What is a resistor?

 

Resistor is a passive two-terminal element to resist electric current in electric circuits

The resistor is a passive electrical component to create resistance in the flow of electric current. In almost all electrical networks and electronic circuits they can be found. The resistance is measured in ohms. An ohm is the resistance that occurs when a current of one ampere passes through a resistor with a one volt drop across its terminals. The current is proportional to the voltage across the terminal ends. This ratio is  represented by Ohm’s law:

formula with ohm's law: R=V/I

Resistors are used for many purposes. A few examples include delimit electric current, voltage division, heat generation, matching and loading circuits, control gain, and fix time constants. They are commercially available with resistance values over a range of more than nine orders of magnitude. They can be used to as electric brakes to dissipate kinetic energy from trains, or be smaller than a square millimeter for electronics.

Resistor definition and symbol

A resistor is a passive electrical component with the primary function to limit the flow of electric current.

The international IEC symbol is a rectangular shape. In the USA the ANSI standard is very common, this is a zigzag line (shown on the right).

resistor symbol - IEEE

Fixed resistor symbol
ANSI standard

resistor symbol

Fixed resistor symbol

Overview of types and materials

Resistors can be divided in construction type as well as resistance material. The following breakdown for the type can be made:

For each of these types a standard symbol exists. Another breakdown based on the material and manufacturing process can be made:

The choice of material technology is a specific to the purpose. Often it is a trade-off between costs, precision and other requirements. For example, carbon composition is a very old technique with a low precision, but is still used for specific applications where high energy pulses occur. Carbon composition resistors have a body of a mixture of fine carbon particles and a non-conductive ceramic. The carbon film technique has a better tolerance. These are made of a non-conductive rod with a thin carbon film layer around it. This layer is treated with a spiral cut to increase and control the resistance value. Metal and metal oxide film are widely used nowadays, and have better properties for stability and tolerance. Furthermore, they are less influenced by temperature variations. They are just as carbon film resistors constructed with a resistive film around a cylindrical body. Metal oxide film is generally more durable. Wirewound resistors are probably the oldest type and can be used for both high precision as well as high power applications. They are constructed by winding a special metal alloy wire, such as nickel chrome, around a non-conductive core. They are durable, accurate and can have very low resistance value. A disadvantage is that they suffer from parasitic reactance at high frequencies. For the highest requirements on precision and stability, metal foil resistors are used. They are constructed by cementing a special alloy cold rolled film onto a ceramic substrate.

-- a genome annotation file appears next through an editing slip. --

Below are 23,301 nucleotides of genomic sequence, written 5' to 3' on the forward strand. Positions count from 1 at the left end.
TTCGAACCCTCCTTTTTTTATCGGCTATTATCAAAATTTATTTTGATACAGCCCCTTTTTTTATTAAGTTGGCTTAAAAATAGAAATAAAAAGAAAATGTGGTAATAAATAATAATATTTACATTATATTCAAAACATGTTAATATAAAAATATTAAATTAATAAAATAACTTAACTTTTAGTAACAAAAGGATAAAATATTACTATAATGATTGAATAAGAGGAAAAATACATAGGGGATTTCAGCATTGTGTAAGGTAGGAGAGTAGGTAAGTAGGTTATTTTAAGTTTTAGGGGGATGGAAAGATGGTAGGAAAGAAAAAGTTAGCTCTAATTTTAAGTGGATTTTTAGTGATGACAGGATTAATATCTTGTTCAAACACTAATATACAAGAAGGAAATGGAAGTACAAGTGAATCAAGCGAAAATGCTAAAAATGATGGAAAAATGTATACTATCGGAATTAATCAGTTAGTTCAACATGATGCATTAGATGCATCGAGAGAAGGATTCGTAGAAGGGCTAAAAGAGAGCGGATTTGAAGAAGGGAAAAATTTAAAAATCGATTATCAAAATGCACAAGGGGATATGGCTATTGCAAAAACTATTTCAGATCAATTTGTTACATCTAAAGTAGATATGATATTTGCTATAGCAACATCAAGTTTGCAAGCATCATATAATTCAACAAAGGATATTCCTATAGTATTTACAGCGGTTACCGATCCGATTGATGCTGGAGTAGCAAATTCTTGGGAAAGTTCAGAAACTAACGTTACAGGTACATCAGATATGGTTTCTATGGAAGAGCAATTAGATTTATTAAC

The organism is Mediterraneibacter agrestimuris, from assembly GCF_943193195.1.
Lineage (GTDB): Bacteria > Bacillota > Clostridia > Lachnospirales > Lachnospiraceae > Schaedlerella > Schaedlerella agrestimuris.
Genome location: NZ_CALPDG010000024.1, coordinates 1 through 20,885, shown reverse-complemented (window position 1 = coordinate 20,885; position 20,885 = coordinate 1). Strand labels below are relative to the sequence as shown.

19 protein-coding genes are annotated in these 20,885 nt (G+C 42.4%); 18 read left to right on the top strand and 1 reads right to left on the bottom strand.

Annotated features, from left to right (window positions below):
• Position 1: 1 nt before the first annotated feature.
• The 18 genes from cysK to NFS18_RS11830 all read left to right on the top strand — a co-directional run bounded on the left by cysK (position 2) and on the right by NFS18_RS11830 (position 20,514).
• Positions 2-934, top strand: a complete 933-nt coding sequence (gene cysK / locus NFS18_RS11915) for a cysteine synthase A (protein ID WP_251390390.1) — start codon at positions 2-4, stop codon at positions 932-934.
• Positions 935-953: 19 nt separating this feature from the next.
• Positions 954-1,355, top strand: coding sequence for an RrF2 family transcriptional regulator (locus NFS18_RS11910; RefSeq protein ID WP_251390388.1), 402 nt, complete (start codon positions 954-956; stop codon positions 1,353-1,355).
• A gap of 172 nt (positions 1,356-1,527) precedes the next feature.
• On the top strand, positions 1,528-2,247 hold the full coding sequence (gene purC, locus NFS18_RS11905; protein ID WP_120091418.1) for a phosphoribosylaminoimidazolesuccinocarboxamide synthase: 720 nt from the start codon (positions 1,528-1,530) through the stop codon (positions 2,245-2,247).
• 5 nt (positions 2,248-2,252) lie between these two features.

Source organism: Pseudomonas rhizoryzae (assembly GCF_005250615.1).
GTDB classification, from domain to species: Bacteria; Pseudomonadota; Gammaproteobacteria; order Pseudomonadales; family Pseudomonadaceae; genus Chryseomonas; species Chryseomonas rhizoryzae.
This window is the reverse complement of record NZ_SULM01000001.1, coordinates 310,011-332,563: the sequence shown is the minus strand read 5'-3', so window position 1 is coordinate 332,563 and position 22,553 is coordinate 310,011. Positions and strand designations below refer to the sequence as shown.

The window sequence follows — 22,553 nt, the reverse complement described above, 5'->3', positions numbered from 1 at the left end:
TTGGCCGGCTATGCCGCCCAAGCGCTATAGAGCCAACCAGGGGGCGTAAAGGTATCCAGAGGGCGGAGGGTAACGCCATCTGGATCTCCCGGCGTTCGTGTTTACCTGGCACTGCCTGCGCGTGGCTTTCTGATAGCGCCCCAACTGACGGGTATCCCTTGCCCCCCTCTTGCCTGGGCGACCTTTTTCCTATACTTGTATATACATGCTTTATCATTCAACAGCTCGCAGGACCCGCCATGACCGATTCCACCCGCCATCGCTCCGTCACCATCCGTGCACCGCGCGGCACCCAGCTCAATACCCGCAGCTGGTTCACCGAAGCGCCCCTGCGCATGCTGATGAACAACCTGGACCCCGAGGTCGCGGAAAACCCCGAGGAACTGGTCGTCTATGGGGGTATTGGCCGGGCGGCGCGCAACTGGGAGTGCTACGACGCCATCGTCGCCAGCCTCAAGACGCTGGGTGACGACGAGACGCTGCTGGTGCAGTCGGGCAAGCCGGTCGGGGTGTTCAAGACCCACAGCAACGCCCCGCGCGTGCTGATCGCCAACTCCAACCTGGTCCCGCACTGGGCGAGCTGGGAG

Resistor characteristics

Dependent on the application, the electrical engineer specifies different properties of the resistor. The primary purpose is to limit the flow of electrical current; therefore the key parameter is the resistance value. The manufacturing accuracy of this value is indicated with the resistor tolerance in percentage. Many other parameters that affect the resistance value can be specified, such as long term stability or the temperature coefficient. The temperature coefficient, usually specified in high precision applications, is determined by the resistive material as well as the mechanical design.

In high frequency circuits, such as in radio electronics, the capacitance and inductance can lead to undesired effects. Foil resistors generally have a low parasitic reactance, while wirewound resistors are amongst the worst. For accurate applications such as audio amplifiers, the electric noise must be as low as possible. This is often specified as microvolts noise per volt of applied voltage, for a 1 MHz bandwidth. For high power applications the power rating is important. This specifies the maximum operating power the component can handle without altering the properties or damage. The power rating is usually specified in free air at room temperature. Higher power ratings require a larger size and may even require heat sinks. Many other characteristics can play a role in the design specification. Examples are the maximum voltage, or the pulse stability. In situations where high voltage surges could occur this is an important characteristic.